These loans allowed the consumer to purchase a home that would most likely be out of their monetary range, with the inclination that the value of their home value would continue to increase and would be able to refinance their loan a few years later. The demand saw home values skyrocketing to an “unheard of increase in home values of 124% between 1997-2006. ” Many homeowners took advantage of the increase in property value and refinanced their homes and took out second mortgages against the value of their home to use towards spending, such as home improvement. The amount of debt to income per family rose by over 30%.

Most consumers thought these loans, especially 100% financing and interest only was a dream come true, most would come to realize the nightmare it created. As all economists agree the housing bubble would burst at some point no one could predict the significant impact it had on the country. Once home values stopped rising, there was no incentive to buy as interest rates were high and ultimately the home prices started to decline. Annual sales of existing homes “fell by 30% and new construction of such homes dropped by a mind-boggling 64% decline” The decline in the stock market and the surge of unemployment exacerbated the situation.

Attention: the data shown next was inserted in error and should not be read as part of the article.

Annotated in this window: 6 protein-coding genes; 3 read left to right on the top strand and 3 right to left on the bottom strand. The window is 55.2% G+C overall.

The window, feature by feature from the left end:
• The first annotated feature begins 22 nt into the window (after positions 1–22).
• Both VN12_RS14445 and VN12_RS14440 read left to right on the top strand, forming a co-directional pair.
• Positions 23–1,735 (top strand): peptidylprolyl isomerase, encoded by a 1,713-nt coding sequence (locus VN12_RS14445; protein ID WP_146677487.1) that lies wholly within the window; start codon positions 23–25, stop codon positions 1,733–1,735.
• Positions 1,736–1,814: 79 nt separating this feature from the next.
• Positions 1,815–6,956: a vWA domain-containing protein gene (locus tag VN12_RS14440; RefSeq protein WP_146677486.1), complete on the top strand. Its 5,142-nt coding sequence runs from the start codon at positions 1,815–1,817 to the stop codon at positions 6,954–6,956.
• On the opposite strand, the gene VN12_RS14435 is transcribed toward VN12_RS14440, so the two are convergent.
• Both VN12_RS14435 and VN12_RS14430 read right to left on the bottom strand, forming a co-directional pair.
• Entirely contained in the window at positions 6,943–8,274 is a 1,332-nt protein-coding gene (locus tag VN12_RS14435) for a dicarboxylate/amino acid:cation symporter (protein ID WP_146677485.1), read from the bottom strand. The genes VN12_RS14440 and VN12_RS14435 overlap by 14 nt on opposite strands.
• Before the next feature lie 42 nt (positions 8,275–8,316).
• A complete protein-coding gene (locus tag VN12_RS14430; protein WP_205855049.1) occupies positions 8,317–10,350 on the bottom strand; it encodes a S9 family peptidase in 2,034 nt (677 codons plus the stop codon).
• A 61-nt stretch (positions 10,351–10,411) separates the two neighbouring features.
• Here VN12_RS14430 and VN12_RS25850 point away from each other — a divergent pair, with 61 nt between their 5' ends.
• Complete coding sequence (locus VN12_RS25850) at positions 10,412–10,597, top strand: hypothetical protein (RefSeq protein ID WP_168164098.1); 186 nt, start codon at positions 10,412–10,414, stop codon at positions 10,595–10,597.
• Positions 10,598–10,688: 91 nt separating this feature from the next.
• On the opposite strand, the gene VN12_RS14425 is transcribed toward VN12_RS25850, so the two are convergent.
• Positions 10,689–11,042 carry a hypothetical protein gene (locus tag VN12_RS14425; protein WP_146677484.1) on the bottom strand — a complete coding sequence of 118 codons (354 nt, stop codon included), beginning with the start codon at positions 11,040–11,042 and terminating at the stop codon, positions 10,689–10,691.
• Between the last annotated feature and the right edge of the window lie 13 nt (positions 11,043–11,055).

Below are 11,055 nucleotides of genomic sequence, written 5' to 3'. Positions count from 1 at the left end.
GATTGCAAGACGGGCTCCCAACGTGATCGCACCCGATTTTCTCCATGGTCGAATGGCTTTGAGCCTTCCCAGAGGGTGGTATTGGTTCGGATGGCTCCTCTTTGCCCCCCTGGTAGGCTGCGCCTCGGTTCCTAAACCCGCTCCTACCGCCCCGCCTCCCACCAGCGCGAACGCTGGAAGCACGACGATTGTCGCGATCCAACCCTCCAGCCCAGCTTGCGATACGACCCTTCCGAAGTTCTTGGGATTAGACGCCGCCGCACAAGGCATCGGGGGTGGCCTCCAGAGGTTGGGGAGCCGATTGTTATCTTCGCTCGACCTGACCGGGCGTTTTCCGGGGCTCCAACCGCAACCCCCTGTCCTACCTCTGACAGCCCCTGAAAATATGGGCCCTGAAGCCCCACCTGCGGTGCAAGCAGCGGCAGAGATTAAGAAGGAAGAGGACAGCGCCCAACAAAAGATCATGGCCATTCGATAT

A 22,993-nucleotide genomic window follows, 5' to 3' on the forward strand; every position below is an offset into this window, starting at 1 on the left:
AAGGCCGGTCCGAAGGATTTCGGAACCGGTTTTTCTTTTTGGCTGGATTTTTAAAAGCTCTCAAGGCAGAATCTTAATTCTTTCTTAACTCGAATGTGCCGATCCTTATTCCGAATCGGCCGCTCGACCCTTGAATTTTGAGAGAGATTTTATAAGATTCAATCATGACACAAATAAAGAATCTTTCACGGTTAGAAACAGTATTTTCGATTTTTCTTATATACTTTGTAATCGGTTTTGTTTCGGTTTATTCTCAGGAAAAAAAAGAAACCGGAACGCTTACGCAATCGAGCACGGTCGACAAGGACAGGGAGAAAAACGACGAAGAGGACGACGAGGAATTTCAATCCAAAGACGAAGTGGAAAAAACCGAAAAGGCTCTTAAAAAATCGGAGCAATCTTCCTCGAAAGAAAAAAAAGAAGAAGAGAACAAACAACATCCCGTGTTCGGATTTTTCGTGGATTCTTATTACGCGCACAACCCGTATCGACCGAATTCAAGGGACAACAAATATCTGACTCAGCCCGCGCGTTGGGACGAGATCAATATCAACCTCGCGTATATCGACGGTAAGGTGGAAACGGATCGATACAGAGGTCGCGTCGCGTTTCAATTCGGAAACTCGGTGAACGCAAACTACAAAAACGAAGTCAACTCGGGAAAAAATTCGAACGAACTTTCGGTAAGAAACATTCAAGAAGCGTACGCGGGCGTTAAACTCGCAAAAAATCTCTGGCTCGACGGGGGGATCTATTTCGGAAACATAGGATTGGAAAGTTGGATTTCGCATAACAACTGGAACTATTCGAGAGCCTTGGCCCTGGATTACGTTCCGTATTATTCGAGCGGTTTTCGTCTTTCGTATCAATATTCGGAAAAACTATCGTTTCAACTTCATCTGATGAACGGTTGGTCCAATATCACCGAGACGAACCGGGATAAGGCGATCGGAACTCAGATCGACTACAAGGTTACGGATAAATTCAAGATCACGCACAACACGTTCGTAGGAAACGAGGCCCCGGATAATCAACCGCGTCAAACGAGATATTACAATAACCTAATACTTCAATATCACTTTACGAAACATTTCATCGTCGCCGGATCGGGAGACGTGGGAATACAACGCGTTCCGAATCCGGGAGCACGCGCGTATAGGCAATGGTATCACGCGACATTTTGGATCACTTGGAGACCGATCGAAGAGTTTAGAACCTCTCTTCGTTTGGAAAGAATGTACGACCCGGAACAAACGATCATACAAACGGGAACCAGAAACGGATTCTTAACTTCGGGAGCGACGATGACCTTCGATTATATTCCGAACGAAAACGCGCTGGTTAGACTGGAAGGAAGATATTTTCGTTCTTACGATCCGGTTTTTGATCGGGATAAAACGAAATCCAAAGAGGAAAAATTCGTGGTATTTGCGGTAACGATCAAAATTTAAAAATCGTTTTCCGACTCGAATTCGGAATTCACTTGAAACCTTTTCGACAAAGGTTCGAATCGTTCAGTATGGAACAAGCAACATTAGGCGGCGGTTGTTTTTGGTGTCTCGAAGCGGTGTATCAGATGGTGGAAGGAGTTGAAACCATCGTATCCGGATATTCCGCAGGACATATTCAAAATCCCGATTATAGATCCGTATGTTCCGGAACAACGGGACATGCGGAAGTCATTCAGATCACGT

The housing market was now in deep distress and was quickly hit with a massive amount of foreclosures that swept throughout the country. The steep drop in home values saw many homeowners once saw the appreciation of their homes, many now owed more on their home than what it was worth. Core Logic performed a study that showed, “23% of homeowners were underwater, with figures in some areas more than 40%. ” Another survey performed by RealtyTrac, showed that “nearly 6 million homeowners received foreclosure notices in 2009 and 2010, with more than 3. million likely in 2011. ” This survey has been updated and the new projection for 2011 will likely see an additional 250,000 foreclosures. With nowhere else to turn many consumers were forced to file for bankruptcy protection. The government’s attempt to fix the crisis was not to provide direct aid to the homeowners but to commit billions of dollars (TARP Funds) to many firms on the verge of collapse in anticipation of the crisis being averted. Who is to blame for the crisis, the Feds, government policy or the consumers? Late governor Edward M.

Gramlich, warned about such a crisis and felt that a “fast-growing new breed of lenders was luring many people into risky mortgages that they could not afford. ” Leaders of various housing agencies approached Greenspan and all came away with the notion he didn’t seem to care about the crisis. Greenspan later defended his actions by stating, “That the Fed was not equipped to investigate deceptive lending and that it is not to blame for the housing bubble and its eventual bust. ” Some economists suggest that government policy encourage the growth of the housing crisis.